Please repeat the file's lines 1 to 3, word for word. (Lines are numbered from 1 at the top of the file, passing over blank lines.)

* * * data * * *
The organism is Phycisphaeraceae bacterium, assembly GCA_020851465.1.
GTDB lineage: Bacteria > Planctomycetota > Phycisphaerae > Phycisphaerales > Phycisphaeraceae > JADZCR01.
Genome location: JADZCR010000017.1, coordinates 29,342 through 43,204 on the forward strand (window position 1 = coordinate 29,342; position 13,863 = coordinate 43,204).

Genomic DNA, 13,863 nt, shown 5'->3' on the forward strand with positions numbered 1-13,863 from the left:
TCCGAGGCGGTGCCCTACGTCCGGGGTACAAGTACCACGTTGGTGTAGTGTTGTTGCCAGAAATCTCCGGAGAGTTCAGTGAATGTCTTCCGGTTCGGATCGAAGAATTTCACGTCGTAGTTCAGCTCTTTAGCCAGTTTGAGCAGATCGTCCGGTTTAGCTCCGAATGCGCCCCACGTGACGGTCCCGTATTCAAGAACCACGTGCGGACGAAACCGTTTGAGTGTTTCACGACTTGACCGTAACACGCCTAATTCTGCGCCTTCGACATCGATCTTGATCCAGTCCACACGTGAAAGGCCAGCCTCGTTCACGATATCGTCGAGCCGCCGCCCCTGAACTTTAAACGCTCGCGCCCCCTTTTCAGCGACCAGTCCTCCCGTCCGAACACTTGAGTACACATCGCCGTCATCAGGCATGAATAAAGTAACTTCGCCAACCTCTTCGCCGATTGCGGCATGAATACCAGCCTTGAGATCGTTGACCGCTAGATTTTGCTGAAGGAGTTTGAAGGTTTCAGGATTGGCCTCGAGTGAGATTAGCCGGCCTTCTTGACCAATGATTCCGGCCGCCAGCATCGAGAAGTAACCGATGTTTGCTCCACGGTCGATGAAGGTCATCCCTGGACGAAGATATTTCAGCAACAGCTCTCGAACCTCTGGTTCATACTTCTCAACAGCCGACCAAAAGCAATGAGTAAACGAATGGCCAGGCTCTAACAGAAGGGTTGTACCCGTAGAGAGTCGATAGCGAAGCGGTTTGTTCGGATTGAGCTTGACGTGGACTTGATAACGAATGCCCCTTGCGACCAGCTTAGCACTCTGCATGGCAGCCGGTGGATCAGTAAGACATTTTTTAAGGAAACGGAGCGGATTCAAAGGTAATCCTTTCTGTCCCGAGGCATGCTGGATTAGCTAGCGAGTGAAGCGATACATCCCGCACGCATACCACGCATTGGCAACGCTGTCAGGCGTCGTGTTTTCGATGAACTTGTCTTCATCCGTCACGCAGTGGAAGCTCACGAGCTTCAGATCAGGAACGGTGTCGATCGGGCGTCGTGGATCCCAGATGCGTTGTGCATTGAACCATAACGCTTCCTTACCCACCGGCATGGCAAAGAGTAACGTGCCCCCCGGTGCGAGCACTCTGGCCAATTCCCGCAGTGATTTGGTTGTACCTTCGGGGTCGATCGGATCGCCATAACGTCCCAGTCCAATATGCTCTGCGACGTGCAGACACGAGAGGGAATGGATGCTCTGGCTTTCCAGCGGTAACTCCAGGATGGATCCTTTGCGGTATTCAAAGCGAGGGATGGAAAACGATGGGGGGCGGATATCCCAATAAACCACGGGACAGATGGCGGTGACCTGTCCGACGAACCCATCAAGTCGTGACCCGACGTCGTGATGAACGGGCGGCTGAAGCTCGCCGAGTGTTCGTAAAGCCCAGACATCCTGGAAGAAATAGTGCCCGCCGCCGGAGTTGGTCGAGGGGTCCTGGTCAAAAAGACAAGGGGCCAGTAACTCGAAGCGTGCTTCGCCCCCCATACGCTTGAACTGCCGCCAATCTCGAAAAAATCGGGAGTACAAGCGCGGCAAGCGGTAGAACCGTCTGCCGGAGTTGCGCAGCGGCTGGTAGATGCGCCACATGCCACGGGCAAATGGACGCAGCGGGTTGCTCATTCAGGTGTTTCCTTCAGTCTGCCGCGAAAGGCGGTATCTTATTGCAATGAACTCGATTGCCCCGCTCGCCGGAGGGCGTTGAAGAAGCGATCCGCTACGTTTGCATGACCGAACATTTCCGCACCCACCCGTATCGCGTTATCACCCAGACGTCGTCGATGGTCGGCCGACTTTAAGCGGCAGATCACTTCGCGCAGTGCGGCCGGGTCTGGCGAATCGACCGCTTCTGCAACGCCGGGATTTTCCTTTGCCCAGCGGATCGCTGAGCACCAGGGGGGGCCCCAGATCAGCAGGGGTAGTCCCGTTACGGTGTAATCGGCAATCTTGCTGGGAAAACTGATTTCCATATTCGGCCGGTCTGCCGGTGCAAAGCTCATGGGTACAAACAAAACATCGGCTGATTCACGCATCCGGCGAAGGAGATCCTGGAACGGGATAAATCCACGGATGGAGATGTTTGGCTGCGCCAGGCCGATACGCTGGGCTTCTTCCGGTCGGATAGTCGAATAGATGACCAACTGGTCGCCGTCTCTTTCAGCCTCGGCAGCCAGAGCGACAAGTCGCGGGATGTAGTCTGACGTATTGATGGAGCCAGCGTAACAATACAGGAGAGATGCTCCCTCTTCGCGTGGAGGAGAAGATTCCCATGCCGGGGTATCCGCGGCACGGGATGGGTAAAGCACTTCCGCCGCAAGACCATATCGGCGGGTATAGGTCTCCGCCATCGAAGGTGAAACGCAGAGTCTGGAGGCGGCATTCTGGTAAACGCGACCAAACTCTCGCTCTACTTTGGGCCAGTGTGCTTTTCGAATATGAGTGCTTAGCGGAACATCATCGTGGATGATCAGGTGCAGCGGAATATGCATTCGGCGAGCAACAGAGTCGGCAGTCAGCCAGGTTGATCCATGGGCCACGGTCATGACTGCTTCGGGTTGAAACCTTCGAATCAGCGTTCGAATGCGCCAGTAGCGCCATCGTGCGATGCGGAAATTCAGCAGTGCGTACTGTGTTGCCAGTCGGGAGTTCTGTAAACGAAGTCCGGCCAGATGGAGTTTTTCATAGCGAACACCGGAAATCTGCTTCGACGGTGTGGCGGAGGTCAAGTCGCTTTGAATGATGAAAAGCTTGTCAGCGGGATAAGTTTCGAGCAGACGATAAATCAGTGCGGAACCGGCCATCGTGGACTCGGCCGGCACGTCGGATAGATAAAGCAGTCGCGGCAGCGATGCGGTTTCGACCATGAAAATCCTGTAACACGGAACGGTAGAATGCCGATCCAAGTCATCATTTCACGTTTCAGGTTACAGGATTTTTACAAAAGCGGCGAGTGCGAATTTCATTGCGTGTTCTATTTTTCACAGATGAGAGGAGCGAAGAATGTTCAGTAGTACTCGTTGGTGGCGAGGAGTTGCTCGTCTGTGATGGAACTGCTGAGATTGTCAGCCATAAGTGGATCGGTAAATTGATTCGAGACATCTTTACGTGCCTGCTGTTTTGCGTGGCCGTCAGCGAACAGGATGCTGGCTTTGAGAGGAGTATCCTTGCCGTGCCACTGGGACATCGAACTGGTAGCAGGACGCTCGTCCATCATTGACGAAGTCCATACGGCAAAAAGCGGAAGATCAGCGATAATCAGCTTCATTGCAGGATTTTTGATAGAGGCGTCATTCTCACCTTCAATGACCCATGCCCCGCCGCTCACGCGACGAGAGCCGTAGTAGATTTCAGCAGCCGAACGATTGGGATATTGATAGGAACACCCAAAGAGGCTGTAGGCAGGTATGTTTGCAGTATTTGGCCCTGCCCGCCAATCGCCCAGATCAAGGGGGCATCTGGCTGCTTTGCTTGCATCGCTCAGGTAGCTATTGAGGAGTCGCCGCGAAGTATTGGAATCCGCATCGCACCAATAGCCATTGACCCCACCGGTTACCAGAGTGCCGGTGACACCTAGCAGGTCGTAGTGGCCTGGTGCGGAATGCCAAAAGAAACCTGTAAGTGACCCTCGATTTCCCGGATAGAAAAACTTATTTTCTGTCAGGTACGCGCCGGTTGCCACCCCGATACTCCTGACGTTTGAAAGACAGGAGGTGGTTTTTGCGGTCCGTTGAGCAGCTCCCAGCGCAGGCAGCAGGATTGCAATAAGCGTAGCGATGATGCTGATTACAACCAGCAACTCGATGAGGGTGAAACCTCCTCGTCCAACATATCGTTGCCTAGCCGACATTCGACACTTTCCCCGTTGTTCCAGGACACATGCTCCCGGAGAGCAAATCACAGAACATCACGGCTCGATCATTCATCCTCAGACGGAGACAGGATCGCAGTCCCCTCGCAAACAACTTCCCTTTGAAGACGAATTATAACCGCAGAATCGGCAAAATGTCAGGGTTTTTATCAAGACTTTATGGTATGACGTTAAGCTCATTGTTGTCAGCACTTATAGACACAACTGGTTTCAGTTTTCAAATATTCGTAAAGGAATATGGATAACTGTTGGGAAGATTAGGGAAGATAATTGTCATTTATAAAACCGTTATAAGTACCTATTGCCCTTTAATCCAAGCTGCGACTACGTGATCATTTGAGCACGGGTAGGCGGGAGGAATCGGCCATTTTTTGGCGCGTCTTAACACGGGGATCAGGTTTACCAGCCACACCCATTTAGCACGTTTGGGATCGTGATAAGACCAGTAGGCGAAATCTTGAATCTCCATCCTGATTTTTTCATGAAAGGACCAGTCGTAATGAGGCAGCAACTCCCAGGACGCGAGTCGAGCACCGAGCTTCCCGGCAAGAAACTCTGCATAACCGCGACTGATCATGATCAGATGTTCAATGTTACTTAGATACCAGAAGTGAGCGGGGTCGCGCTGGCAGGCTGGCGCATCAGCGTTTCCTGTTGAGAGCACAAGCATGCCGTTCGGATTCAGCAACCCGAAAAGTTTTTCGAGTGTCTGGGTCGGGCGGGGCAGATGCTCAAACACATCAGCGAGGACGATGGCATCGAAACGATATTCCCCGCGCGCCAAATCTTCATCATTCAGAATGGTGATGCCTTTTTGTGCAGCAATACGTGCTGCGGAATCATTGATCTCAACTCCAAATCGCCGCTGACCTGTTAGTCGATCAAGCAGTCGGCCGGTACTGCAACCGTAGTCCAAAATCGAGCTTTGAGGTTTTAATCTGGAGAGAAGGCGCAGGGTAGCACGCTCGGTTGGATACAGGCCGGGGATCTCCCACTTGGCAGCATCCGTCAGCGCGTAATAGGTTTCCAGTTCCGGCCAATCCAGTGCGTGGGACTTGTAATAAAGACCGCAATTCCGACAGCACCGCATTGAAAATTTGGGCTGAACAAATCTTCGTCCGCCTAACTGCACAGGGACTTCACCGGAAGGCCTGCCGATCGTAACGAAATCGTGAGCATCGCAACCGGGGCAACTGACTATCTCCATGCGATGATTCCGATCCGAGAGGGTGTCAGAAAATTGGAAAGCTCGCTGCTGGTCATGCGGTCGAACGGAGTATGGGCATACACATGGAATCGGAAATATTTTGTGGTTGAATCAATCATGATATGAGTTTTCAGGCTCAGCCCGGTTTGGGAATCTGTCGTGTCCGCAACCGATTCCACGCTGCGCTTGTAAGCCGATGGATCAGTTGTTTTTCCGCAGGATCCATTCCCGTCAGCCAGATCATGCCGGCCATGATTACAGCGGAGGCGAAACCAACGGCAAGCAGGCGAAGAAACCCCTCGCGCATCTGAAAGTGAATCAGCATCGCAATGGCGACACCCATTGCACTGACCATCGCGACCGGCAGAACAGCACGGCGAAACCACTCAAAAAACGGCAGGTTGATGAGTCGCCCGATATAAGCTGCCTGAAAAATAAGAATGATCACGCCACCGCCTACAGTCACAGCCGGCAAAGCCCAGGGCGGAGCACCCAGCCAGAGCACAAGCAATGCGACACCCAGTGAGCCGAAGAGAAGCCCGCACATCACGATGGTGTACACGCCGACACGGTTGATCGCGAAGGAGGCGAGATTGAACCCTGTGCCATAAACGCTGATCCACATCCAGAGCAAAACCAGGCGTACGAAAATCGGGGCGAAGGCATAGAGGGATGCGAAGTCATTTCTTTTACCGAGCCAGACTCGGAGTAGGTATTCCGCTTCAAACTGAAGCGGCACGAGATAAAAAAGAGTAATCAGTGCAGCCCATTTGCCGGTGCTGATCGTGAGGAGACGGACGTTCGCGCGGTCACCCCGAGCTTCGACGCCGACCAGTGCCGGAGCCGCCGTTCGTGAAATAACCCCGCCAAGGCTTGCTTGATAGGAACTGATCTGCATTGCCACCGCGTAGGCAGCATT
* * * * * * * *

The organism is Phycisphaeraceae bacterium, assembly GCA_020851465.1.
GTDB lineage: Bacteria > Planctomycetota > Phycisphaerae > Phycisphaerales > Phycisphaeraceae > JADZCR01.
Genome location: JADZCR010000017.1, coordinates 29,342 through 43,204 on the forward strand (window position 1 = coordinate 29,342; position 13,863 = coordinate 43,204).